If the judge did so, he contended, it would represent an "abuse of process".
"There's a risk of damage to the administration of justice," he said.
The lawyer further argued that the Court of Appeal ruling on the convictions meant that Shivers should have actually been acquitted at the trial.
He said it would therefore contravene an important legal principle to make him face a new trial.
"In effect we have the principle of double jeopardy at play here," he said.
He claimed the prosecution could have charged Shivers with assisting an offender at the first trial but had "gambled" and pursued a murder charge.
Mr O'Connor acknowledged there was a powerful public interest in a case involving such an "appalling" crime but he insisted ordering a new trial would damage fundamental principles of law.
But the judges rejected the defence submission, insisting that their decision to quash the original convictions was founded on issues relating to judicial direction.
They said the judge in the new trial could address any concerns over abuse of process.
Sir Declan said: "It's appropriate that there should be a retrial in this case and we so order one."
In response, Mr O'Connor asked the judges to approve a certificate that would have enabled him to apply to test the retrial ruling in the Supreme Court.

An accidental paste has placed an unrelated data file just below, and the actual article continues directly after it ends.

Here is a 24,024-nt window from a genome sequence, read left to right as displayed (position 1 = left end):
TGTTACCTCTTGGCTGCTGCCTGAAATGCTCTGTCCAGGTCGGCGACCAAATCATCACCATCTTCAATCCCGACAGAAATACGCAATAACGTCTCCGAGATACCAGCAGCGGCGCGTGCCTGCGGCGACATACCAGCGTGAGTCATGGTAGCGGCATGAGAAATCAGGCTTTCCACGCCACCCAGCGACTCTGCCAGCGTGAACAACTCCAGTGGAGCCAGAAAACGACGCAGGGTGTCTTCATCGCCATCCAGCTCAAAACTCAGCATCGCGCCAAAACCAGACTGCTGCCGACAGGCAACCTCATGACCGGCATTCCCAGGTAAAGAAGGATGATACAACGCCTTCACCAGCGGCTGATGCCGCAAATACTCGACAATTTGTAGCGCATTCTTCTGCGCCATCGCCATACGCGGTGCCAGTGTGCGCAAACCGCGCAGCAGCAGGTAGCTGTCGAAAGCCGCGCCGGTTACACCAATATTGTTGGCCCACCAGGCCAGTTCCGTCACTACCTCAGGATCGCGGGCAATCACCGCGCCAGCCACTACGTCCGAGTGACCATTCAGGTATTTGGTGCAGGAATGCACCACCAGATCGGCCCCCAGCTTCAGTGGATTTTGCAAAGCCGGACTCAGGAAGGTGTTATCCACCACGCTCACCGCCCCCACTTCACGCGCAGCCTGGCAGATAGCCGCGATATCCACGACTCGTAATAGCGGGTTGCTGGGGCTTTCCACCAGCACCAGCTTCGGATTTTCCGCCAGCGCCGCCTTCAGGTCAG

He said he wanted the higher court to consider whether it was lawful for the Court of Appeal to order a retrial in circumstances where the original trial judge had made an error of law which, he claimed, resulted in the wrong verdict being delivered.
The judges, which have to certify the terms of the question before it progresses to the Supreme Court, said they were not prepared to accept it in that form.
They said they would re-examine Mr O'Connor's request at a later date if he wanted to reformulate his challenge.
Mr Mooney later opposed bail on the grounds that there was a risk of flight and a possibility Shivers would get involved in dissident republican activity outside.
"If he was released into the community there would be a real and significant risk of his support for, and participation in, further offending," he said.
Mr O'Connor insisted his client was unable to flee the jurisdiction because he was entirely dependent on medical care provided in Northern Ireland.
He claimed Shivers was the longest surviving cystic fibrosis patient in the region and said provision for those with the condition in the Republic of Ireland was not up to standard.
"If Mr Shivers took a rush of blood to the head and went across the Irish border to hide there, frankly he would probably die there fairly quickly," he said.
Mr O'Connor said a prison environment was not appropriate for Shivers' condition, further claiming that he had lost 10% of his body weight and 30% lung capacity since he was jailed a year ago.
He said the Court of Appeal decision to quash the convictions meant he had a clear criminal record.
While the Appeal Court judges accepted that the risk of flight was unlikely they refused bail on the grounds that Shivers might commit offences and therefore presented a risk to the public.
They noted that his original trial demonstrated his potential involvement in at least assisting the gang that carried out the shootings.